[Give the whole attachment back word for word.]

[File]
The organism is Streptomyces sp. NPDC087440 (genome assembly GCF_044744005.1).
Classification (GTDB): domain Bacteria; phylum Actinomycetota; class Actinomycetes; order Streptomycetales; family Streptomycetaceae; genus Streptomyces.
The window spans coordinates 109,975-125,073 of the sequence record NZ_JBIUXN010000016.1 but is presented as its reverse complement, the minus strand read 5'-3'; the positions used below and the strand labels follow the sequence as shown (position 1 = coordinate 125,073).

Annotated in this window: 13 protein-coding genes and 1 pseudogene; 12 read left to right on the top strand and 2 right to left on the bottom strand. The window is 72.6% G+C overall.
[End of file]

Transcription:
The organism is Streptomyces sp. NPDC087440 (genome assembly GCF_044744005.1).
Classification (GTDB): domain Bacteria; phylum Actinomycetota; class Actinomycetes; order Streptomycetales; family Streptomycetaceae; genus Streptomyces.
The window spans coordinates 109,975-125,073 of the sequence record NZ_JBIUXN010000016.1 but is presented as its reverse complement, the minus strand read 5'-3'; the positions used below and the strand labels follow the sequence as shown (position 1 = coordinate 125,073).

Annotated in this window: 13 protein-coding genes and 1 pseudogene; 12 read left to right on the top strand and 2 right to left on the bottom strand. The window is 72.6% G+C overall.